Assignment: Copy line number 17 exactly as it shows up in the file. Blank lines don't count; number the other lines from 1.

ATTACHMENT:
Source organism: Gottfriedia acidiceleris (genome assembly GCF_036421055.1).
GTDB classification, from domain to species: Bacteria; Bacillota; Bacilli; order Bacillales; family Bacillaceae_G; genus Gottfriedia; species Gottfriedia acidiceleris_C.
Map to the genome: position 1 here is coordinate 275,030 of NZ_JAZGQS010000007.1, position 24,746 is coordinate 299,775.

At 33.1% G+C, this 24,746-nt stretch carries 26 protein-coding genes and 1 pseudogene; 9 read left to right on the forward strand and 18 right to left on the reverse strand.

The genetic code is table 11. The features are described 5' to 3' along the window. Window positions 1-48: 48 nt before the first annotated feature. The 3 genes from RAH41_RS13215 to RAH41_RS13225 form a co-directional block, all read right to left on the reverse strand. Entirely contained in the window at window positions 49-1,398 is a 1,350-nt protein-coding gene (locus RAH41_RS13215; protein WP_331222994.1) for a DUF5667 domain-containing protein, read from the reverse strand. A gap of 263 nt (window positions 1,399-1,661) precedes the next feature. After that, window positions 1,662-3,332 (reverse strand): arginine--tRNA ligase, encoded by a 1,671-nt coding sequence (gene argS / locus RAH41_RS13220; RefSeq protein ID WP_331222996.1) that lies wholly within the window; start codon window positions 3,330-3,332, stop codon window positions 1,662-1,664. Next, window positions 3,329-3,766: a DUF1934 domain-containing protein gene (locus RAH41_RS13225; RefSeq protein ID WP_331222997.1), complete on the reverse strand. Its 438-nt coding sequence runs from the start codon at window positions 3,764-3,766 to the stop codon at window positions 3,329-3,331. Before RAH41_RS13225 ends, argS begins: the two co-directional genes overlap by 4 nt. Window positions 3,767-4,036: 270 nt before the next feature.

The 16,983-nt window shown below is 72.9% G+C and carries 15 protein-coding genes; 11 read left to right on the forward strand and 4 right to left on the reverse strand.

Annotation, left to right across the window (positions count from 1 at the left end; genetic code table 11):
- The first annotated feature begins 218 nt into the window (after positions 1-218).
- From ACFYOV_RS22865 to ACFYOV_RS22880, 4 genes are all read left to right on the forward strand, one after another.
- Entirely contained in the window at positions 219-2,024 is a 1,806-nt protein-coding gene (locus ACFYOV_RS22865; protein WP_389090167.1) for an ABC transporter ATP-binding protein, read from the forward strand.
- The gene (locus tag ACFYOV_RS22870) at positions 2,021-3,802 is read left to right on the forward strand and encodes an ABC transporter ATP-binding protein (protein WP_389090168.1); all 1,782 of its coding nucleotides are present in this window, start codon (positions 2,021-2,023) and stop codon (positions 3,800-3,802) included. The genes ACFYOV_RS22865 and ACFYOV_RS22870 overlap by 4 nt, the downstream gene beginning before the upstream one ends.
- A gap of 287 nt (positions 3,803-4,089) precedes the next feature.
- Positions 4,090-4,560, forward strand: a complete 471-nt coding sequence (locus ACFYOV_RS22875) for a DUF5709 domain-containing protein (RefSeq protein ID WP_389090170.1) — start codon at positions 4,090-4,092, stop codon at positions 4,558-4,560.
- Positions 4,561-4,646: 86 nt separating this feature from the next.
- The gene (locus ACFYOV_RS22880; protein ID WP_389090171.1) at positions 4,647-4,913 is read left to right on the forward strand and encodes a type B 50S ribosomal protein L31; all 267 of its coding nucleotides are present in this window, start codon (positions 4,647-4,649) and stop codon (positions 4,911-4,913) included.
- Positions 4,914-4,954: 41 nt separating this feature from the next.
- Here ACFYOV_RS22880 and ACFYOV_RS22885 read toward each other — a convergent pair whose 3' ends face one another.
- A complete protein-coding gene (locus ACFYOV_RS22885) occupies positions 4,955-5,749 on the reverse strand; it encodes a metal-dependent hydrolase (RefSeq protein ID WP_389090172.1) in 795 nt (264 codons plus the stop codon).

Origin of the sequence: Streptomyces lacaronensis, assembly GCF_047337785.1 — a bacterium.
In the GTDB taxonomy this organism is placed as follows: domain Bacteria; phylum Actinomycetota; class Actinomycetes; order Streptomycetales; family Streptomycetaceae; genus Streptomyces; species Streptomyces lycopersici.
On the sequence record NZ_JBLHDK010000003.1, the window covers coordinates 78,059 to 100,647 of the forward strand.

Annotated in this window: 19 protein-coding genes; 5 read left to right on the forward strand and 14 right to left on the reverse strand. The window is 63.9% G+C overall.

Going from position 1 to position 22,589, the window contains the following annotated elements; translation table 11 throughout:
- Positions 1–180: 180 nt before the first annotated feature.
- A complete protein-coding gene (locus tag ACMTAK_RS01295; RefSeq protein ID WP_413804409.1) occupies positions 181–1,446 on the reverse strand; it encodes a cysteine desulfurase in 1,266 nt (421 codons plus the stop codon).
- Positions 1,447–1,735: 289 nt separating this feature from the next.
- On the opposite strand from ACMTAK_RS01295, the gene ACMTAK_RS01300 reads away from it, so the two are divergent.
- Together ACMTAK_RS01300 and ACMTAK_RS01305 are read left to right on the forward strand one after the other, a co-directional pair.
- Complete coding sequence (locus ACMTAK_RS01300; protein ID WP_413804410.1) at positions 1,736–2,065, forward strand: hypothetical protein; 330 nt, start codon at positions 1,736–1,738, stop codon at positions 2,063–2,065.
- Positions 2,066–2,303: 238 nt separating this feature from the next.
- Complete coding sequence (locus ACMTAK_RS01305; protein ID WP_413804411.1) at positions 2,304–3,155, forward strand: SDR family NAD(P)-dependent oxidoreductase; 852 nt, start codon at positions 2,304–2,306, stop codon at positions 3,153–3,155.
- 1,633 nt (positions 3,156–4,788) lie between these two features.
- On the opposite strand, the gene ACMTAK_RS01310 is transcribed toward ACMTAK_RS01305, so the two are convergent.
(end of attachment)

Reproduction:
- Here ACFYOV_RS22880 and ACFYOV_RS22885 read toward each other — a convergent pair whose 3' ends face one another.